Chuck Berry died over the weekend. He was 90. Some might say he had a good long life. On the guitar forum I frequent (TDPRI.com), there has been a lot of commentary about his passing. Most of it appreciates the pioneering music he created but some commenters have felt the need to remind everyone of some of Chuck’s not-so-nice qualities. Anyone interested in the unsavory details can get them somewhere else. My thesis is that art is greater than the man (or woman).
Maybelline, Roll Over Beethoven, Sweet Little Sixteen, and especially, Johnny B Goode, will live on in Rock ‘n’ Roll music long after anyone cares about the kind of person Chuck Berry was. Once art is created, be it music, writing, painting, or whatever, it belongs to the community of humanity. Arguably, that’s where it came from anyway.
The example I thought of this morning was the reluctance of Jews after the Holocaust to perform any music by the German composer Richard Wagner. This seems understandable since Wagner was a favorite of the Nazi’s who tried to exterminate the Jews. Eventually, though, the art was allowed to speak on its own in 1981 when the Israel Philharmonic played an excerpt from Tristan und Isolde.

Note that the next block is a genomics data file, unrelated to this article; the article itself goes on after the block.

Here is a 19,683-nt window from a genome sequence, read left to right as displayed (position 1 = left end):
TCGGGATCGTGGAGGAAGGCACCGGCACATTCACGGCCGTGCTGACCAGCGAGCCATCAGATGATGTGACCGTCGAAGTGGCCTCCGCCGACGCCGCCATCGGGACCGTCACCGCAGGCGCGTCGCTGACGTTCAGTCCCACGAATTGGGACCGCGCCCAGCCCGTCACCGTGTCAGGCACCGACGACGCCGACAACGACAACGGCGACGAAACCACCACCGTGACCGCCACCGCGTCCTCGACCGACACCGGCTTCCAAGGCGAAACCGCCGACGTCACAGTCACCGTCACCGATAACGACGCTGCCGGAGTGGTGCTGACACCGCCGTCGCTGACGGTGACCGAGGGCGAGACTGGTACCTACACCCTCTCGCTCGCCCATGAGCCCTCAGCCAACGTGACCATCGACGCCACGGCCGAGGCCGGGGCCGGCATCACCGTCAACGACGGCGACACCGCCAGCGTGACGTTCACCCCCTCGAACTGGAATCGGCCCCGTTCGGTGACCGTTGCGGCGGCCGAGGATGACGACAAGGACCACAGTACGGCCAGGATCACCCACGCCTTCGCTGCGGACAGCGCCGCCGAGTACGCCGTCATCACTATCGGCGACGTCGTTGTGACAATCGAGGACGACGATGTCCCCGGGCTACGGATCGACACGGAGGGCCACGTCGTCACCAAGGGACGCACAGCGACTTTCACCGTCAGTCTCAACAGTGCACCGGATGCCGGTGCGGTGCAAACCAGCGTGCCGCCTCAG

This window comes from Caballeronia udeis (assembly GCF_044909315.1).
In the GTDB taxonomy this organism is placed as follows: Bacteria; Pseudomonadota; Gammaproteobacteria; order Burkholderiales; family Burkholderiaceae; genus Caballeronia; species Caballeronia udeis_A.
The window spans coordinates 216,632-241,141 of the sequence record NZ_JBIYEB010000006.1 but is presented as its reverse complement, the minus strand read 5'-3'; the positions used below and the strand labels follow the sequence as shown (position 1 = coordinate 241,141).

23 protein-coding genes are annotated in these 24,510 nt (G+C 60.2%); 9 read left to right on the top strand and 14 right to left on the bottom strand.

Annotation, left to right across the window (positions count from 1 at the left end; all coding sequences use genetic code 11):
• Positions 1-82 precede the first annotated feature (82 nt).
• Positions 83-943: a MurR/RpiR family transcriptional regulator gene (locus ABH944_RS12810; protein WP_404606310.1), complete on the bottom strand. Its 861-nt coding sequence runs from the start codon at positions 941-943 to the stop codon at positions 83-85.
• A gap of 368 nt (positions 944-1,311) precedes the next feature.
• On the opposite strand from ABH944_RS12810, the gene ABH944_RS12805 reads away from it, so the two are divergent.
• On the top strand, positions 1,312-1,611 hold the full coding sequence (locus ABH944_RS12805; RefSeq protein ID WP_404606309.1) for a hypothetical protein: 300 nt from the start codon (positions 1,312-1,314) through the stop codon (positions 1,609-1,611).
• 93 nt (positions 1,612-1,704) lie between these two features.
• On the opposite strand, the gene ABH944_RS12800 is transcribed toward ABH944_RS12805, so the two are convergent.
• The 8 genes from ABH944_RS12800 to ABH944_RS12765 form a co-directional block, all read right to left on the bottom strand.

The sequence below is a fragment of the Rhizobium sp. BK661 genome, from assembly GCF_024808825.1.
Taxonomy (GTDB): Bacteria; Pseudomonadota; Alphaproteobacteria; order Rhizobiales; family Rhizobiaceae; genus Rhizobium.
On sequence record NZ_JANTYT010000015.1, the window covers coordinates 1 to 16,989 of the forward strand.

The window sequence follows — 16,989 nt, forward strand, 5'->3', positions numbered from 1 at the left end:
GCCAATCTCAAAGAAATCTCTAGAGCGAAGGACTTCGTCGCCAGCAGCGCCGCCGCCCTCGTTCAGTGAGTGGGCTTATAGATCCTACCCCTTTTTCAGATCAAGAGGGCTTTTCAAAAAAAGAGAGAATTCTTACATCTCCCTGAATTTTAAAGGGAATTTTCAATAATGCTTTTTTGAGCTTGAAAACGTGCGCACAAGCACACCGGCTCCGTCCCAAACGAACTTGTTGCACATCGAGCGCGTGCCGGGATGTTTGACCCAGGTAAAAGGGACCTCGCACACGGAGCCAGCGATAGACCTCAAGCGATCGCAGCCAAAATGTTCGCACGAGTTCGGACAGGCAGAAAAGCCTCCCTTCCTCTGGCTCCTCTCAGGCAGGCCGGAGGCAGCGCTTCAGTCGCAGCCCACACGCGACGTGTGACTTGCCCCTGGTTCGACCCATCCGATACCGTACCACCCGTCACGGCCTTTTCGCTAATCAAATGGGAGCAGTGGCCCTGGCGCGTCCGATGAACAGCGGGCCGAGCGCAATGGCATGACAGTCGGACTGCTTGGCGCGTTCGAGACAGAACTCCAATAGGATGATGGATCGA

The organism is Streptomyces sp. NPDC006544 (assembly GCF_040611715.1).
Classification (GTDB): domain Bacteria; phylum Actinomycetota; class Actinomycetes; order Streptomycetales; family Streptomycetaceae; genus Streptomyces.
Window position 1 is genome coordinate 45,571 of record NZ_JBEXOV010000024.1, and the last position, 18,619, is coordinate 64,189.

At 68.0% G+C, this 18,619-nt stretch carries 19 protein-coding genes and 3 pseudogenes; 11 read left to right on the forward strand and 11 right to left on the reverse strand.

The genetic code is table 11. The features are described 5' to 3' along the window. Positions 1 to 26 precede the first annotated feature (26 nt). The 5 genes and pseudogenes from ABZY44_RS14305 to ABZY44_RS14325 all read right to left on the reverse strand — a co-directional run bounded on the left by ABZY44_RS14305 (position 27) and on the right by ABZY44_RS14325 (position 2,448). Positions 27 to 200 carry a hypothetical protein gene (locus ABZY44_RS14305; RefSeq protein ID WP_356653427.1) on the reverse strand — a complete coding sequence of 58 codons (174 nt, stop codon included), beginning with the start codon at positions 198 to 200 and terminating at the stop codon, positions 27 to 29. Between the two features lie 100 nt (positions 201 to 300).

(That was what I remembered, but the truth is, as usual, somewhat more nuanced. I did some research and found that there was such an outcry after that concert that the orchestra has not played any of Wagner’s music since. Interestingly, the reasons for that are not clear. Many other well-known composers who were worse anti-Semites and/or more popular with the Nazi’s are performed by Jewish musicians without any comment. Wagner has that special something . . . Still, I will stand by my thesis.)
So, Chuck Berry is gone but his music will live on. Tom and I, along with Loose Gravel, will be playing a CB retrospective set on Sunday in Loomis. Chuck’s music formed an important part of our coming of age as band musicians. We won’t be celebrating the man so much as the music. The music will live on.